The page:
Mind my language

As Indians, we take to languages pretty easily. We grow up with more than one language around us. In my case, I grew up in a Tam-Brahm home in Kerala and hence had Tamil inside my home and Malayalam the moment I stepped out. In fact Malayalam is so entwined in my daily life that my parents often talk to each other in Malayalam and talk to me in Tamil! I went to Riyadh at the age of three and there was English and Hindi in school to add to the list. Then we had Bengalis and Maharashtrians as neighbours, which meant I got to understand, if not speak, those languages.

I’m thankful that my parents didn’t bring English into our daily conversations, for it was a language purely for my interactions in my school. But then, modern day schooling homogenises every thought in your head with strokes of English. Right from childhood, it is your proficiency in the Queen’s language that is applauded. Besides, having done my entire schooling abroad, my mother tongue took a back seat somewhere in the process. Today, I feel that English has slowly become the language I think in. It is not a flattering thought.

Whenever I enlist the languages I know in my CV, I mentioned English, Hindi, Malayalam and Tamil, in that order. The reason being that Tamil, in spite of being my mother tongue, is the language I am least proficient in. A reason could be that the Tamil I grew up speaking was Palghat Tamil, which is markedly different from what is spoken in say, Chennai, because of the heavy influence of Malayalam in it. I have no qualms about the dialect I speak, which has developed a character of its own over time. But then, I had no formal mechanism to learn my mother tongue. Whatever little I learnt was from my mother, and she, having studied in Malayalam and English all her life, knew Tamil in a limited way. Thankfully, I had an option to study Malayalam in my school and learnt it well enough to read a few comic books and newspapers. My mother also subscribed to the popular children’s weekly Balarama when I was in school, so that I gained proficiency in the language.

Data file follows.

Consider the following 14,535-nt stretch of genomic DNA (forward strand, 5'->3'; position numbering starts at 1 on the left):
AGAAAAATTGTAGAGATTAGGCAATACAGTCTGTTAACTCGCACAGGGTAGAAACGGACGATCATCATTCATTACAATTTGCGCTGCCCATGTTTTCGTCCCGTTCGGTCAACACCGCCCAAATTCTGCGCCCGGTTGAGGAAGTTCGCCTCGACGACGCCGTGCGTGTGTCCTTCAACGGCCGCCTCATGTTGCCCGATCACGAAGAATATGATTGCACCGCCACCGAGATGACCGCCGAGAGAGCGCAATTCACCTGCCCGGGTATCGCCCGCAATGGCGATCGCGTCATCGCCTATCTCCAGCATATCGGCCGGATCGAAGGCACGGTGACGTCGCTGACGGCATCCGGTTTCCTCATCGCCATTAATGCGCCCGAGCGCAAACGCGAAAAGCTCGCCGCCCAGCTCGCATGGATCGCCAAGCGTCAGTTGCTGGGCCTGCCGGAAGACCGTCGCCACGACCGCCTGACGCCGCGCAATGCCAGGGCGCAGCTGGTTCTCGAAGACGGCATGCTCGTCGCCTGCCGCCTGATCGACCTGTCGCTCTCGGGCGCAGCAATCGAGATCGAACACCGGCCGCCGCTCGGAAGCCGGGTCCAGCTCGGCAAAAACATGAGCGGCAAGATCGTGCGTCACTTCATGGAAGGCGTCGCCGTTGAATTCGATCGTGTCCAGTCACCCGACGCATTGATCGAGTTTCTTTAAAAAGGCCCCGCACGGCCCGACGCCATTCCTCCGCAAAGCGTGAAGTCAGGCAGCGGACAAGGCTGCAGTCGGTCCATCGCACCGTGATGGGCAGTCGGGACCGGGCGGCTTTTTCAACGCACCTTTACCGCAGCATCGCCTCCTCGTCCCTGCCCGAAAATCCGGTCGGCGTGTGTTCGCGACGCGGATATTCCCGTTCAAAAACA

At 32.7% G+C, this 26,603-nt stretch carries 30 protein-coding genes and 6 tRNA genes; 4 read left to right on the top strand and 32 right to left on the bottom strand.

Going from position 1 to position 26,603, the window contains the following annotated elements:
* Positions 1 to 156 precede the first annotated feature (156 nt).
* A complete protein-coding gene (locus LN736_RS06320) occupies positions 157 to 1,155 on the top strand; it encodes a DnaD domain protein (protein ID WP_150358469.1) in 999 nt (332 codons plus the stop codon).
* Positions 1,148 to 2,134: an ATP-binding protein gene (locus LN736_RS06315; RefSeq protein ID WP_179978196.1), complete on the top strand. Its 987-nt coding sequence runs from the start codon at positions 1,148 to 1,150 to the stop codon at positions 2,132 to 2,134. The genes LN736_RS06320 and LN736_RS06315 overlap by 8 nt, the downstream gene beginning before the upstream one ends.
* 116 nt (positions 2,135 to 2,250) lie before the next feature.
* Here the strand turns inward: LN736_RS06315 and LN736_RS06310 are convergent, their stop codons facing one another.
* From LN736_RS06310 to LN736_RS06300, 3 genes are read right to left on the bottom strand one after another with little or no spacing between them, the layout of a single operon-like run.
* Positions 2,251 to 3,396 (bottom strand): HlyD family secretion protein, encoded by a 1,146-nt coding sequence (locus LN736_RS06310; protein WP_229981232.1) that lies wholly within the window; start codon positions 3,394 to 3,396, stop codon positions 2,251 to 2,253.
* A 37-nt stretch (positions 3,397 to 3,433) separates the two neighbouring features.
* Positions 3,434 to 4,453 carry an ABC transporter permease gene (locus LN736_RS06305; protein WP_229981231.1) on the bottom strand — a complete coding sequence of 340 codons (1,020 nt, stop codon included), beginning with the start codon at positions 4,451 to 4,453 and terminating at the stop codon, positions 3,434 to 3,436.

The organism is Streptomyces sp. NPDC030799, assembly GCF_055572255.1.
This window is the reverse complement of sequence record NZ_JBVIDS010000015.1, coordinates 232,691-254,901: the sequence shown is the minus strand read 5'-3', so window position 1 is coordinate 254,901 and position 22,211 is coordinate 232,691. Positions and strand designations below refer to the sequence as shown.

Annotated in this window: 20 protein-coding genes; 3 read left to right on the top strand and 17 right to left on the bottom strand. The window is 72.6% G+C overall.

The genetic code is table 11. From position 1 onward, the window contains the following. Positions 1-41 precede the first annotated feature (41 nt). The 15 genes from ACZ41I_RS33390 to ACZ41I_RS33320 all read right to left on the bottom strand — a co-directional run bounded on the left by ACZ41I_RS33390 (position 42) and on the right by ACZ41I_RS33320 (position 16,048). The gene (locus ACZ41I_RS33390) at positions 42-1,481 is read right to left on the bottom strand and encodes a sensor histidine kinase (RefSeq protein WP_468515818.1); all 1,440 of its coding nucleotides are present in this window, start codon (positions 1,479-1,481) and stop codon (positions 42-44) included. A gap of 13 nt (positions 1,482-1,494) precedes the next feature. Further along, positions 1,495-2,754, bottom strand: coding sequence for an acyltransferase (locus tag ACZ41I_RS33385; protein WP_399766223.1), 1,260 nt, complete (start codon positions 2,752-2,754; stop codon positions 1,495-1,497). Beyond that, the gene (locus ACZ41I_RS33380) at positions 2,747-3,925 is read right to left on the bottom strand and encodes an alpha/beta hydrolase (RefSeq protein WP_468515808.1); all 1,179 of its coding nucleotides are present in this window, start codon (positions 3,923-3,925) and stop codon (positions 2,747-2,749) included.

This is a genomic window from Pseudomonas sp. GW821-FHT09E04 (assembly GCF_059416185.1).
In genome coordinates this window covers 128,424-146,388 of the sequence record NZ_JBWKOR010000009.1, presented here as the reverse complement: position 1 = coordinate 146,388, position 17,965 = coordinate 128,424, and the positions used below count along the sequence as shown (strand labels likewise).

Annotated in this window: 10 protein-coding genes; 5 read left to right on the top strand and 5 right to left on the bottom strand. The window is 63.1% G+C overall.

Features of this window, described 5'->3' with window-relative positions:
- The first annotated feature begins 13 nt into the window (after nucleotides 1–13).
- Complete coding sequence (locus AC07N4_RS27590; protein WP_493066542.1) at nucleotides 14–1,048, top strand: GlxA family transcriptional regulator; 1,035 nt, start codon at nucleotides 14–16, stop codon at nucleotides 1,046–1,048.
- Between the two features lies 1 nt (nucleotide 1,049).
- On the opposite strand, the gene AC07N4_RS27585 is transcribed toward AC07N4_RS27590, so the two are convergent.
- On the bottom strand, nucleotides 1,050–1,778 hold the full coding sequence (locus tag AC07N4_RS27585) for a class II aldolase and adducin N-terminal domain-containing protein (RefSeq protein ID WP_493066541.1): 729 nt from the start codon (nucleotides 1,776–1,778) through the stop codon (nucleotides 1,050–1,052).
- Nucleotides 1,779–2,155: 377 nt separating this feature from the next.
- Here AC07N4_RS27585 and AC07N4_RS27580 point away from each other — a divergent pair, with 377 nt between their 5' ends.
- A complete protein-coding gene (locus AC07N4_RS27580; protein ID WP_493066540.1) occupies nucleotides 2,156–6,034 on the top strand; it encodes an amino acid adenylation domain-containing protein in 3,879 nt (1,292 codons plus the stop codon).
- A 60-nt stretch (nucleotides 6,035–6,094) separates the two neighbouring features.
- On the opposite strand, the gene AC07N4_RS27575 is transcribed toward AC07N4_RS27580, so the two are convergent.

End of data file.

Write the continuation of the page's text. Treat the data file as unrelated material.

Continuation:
Then came Hindi, to which I took a special liking, for which there were two reasons. To start with, television entertainment was doled out in the first few years in Hindi alone (starting with Doordarshan and later, Zee and Star) and hence, I was able to take to the language early on. Secondly, my teachers were very encouraging when it came to experimentation with the language and today, my proficiency in Hindi is next only to English. Besides, good Hindi movies also helped a lot. I also owe a bit of my Hindi to the Pakistani taxi drivers with whom I would converse during my days in Riyadh and Dubai. The first Hindi novel I read in my school days was Sarat Chandra’s Devdas. I remember, the librarian, who lent me the book, was displeased that I took a novel and not a Mathematics guide when I was in my 10th standard.

Recently I picked up Sarat Chandra’s novel Charitraheen (in Hindi) and decided to read it. Many issues cropped up. I had lost touch with the script and hence took time to pick up speed. Many other interesting books took over my time in between and after all hiccups, I finished it after almost 10 months. But there is a sense of achievement after having finished it. I felt happy that I read it in an Indian language and I have always felt that Indian languages convey the Indian thought process in the best manner.  I went ahead and picked up my second novel Naalukettu (in Malayalam). I don’t know how long I will take for this. But I know at the end of it, I will be more satisfied than having read five English books, for with each such book, I am reclaiming a part of my literary culture. My journey has pleasantly begun.

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